6 Fever Myths Debunked

December 21, 2018

When your little one comes down with a fever, it’s only natural for you to be concerned. However, there are plenty of misconceptions about fever that can cause you to panic needlessly. So before you worry too much, put your mind at ease with these six debunked fever myths.

Myth: All fevers require medical attention

Fact: A fever is simply the body’s natural reaction to an infection. In fact, fevers are a good sign that the immune system is working properly. Many times, a fever will run its course without any need for medical attention.

Rather than focusing solely on the fever, pay attention to the severity of other signs. If your child is eating, sleeping, and playing normally, then you can usually get by with home treatment. If the fever is accompanied by other symptoms – such as a sore throat, body aches, vomiting, cough, or ear pain – or if it persists for more than 48 hours, call your pediatrician.

Myth: All fevers should be treated with medicine.

Fact: While some parents are quick to give their children fever-reducing medication, it’s actually better to let the fever run its course. Remember, a fever is your body’s way of fighting an infection. If your child is acting fine and seems relatively unbothered, you don’t need to give them any medication.

If the fever rises above 102 or your child is obviously uncomfortable, you can give them some medication to help them rest and feel better. However, the goal is to *treat* the fever, not make it go away completely.

Also, no medicines will actually “break” the fever. The infection will have to run its course no matter what.

Myth: High fever means serious infection

Fact: A normal fever can range anywhere between 100.4 F and 104 F. The exact reading on your thermometer is not a true indicator of how sick your child is. Again, you want to pay attention to how your child looks and feels more than anything else.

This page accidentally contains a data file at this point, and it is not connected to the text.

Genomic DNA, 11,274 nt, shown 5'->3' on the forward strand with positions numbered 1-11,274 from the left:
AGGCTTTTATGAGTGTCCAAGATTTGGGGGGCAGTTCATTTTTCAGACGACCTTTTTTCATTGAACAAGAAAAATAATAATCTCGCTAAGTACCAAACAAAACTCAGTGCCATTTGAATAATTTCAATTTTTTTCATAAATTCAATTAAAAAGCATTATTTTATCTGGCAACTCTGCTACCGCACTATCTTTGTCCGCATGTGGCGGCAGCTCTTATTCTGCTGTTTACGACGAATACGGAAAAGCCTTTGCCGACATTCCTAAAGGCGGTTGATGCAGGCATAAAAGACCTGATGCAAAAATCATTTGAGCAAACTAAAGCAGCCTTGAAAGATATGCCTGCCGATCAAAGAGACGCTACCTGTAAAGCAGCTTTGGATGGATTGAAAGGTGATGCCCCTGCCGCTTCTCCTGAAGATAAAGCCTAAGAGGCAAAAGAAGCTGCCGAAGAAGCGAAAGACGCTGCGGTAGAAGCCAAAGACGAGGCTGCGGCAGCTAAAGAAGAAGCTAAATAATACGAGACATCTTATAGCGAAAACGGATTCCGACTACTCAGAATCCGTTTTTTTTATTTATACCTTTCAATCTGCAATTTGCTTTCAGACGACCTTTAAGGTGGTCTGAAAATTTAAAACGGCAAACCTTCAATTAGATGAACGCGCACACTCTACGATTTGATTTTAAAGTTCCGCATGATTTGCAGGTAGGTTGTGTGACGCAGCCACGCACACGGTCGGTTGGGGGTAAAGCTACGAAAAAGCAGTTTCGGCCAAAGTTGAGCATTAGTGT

Myth: High fevers can cause brain damage

Fact: Fevers from infections do not cause brain damage, even when they get up to the 104 – 106 range. The only time an elevated temperature can cause brain damage is when it reaches above 108 degrees, and this only happens when the air temperature is high – as is the case of children being left in hot cars.

Myth: Any elevated temperature above 98.6 is a fever

Fact: Your child’s temperature fluctuates throughout the day. Just because they may feel warm or have an elevated temp above 98.6 doesn’t mean they have a fever. Actual fever thresholds are as follows:

  • 100 F and higher for oral temperature
  • 4 and higher for rectal temperature
  • 99 F and higher for armpit temperature

Myth: High fevers can cause dangerous seizures.

Fact: Febrile seizures, or seizures caused by fever, only affect about 4% of children. Even then, febrile seizures do not cause permanent harm, nor do they mean your child has a greater risk of developmental or cognitive disabilities.

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